The Ty21a vaccine (all preparations) was not associated with an increased rate of fever (Analysis 5.1), vomiting (Analysis 5.2), diarrhoea (Analysis 5.3), or nausea or abdominal pain (Analysis 5.4) (all 2450 participants, 2 trials/5 arms). Rates of headache (1941 participants, 2 trials/2 arms, Analysis 5.5) and rash (1941 participants, 2 trials/3 arms, Analysis 5.6) were also similar. A pooled analysis of two individual-RCTs (three arms) showed a marginal increase in risk of any mild adverse events (RR 1.67, 95% CI 1.03 to 2.72; 1360 participants, Analysis 5.7).

2.2. Vi vaccine versus placebo
Vi polysaccharide

There was no statistically significant difference between the vaccine and placebo in the incidence rate of fever (133,371 participants, 3 trials, Analysis 6.1) or erythema (131,594 participants, 2 trials, Analysis 6.2). Local swelling was more common among the vaccine recipients (RR 8.13, 95% CI 1.04 to 63.66; 1100 participants, 2 trials, Analysis 6.3).

Vi-rEPA vaccine

One trial evaluated this vaccine and reported no swelling or erythema in either group of the 12,008 participants (Lin 2001). Fever was more frequent in the vaccine group (RR 2.54, 95% CI 1.69 to 3.82; 12,008 participants, Analysis 7.1), but the incidence rate in the vaccine group was only 1.3%. No difference was found for serious adverse events (Analysis 7.2).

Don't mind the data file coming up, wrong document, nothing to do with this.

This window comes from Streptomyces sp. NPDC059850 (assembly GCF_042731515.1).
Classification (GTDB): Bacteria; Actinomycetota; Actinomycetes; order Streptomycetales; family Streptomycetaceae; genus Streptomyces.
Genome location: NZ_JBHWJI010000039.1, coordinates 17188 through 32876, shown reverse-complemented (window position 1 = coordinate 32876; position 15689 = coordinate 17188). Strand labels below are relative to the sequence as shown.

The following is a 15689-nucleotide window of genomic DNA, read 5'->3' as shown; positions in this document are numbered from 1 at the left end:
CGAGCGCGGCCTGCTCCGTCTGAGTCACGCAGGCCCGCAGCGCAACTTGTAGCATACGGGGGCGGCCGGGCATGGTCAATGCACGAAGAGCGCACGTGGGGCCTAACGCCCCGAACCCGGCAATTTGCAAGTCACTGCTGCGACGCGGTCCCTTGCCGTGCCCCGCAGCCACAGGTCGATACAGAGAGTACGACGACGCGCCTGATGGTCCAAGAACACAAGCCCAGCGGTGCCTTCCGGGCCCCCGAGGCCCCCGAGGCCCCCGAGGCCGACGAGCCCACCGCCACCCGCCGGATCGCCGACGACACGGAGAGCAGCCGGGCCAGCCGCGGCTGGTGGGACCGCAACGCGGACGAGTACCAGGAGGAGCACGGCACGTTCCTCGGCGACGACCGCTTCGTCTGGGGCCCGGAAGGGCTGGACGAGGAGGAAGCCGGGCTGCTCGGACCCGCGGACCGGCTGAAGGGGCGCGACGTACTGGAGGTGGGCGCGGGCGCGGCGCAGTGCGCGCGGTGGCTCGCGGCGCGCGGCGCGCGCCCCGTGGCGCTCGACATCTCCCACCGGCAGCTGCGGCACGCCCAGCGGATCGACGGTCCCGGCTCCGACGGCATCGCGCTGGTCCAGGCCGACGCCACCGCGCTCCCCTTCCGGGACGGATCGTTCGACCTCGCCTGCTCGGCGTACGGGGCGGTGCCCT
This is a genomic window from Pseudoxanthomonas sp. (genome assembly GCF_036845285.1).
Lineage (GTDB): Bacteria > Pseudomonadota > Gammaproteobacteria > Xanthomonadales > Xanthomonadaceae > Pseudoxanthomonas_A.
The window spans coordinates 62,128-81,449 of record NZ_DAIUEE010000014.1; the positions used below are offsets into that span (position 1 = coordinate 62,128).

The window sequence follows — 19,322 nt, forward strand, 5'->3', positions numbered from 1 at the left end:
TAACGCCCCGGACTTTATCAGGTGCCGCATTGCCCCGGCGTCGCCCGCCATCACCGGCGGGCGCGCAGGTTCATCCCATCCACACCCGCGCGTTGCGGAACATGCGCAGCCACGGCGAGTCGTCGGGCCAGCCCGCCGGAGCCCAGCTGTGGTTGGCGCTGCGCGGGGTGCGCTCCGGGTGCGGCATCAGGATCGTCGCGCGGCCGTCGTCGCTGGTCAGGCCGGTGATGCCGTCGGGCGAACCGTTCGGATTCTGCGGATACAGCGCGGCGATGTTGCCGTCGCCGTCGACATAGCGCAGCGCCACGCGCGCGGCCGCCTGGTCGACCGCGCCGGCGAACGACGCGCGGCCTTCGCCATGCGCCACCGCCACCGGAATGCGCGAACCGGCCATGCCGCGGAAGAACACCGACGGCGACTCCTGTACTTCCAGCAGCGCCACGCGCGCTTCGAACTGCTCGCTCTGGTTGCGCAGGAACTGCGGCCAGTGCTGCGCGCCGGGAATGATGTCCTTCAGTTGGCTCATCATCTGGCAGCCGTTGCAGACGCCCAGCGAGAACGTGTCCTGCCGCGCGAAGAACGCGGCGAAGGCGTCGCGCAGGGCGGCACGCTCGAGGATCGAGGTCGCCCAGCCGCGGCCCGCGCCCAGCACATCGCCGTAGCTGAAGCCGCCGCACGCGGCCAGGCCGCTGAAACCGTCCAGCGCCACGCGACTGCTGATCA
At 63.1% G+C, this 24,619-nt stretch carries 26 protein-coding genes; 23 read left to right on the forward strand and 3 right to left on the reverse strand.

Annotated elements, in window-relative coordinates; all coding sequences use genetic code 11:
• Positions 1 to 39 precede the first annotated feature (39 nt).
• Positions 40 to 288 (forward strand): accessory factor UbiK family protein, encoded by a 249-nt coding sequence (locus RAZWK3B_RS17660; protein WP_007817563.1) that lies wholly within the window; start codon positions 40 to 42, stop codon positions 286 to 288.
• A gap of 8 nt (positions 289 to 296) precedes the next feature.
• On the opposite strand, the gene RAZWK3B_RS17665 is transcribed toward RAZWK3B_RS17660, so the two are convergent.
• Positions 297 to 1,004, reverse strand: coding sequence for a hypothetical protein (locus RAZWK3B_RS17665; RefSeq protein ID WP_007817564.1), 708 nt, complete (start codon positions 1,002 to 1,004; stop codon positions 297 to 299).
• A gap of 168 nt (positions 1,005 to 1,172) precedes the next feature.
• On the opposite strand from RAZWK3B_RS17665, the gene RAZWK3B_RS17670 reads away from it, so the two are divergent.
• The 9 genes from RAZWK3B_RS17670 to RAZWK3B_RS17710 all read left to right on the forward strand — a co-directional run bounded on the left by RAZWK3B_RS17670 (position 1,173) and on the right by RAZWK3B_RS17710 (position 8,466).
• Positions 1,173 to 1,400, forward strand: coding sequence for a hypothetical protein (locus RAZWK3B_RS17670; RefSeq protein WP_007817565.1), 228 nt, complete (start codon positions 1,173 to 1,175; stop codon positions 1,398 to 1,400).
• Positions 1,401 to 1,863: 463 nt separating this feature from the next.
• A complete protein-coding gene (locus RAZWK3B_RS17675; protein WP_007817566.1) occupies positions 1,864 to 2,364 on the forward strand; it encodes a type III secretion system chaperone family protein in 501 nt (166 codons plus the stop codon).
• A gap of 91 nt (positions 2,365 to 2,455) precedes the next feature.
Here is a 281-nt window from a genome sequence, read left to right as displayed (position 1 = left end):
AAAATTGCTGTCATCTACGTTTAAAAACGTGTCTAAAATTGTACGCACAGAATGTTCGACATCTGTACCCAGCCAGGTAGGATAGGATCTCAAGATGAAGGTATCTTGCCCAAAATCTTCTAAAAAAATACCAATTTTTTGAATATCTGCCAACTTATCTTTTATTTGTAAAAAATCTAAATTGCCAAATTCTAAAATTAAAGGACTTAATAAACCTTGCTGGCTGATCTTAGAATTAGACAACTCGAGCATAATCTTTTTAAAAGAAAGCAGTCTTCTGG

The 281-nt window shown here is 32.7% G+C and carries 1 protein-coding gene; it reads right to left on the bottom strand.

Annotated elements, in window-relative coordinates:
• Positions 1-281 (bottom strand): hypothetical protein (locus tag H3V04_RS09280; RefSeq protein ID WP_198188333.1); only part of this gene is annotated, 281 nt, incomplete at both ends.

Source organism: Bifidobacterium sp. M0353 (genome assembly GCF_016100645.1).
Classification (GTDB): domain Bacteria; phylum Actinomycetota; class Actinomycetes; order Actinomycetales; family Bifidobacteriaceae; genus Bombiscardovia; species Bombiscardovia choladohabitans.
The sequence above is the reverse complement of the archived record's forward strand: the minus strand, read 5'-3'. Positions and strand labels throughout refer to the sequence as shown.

3. Heterogeneity

In most comparisons that included several trials, the degree of heterogeneity was not substantial (ie I 2 < 50% and chi-squared test with a P value > 0.10). Due to the limited number of trials included in each comparison, we were unable to conclude why a greater degree of heterogeneity in trial results was apparent in some comparisons.

4. Sensitivity analyses

We performed sensitivity analyses for trials for which the control arm was split in the main analyses and found that the results did not alter (analyses not shown). As most comparisons included few trials, we could not perform sensitivity analyses by trial methodological quality (risk of bias). No difference was noted in adverse events results from trials that did and did not evaluate efficacy, although no formal test was undertaken.

5. Number needed to treat (NNT) to prevent one case of typhoid fever

5.1. Ty21a vaccine

Based on results of the one individual-RCT, the liquid formulation of the Ty21a vaccine had a three-year cumulative protective efficacy of 53% (95% CI 34% to 67%; Simanjuntak 1991i, Analysis 1.4). The incidence rate in the control group was 2021/100,000 with a corresponding NNT of 93 (95% CI 74 to 145). The enteric capsules formulation of the Ty21a vaccine had a three-year cumulative protective efficacy of 42% (95% CI 21% to 58%; Simanjuntak 1991ii, Analysis 1.4). The incidence in control group was 2031/100,000 and the corresponding NNT was 237 (95% CI 86 to 119).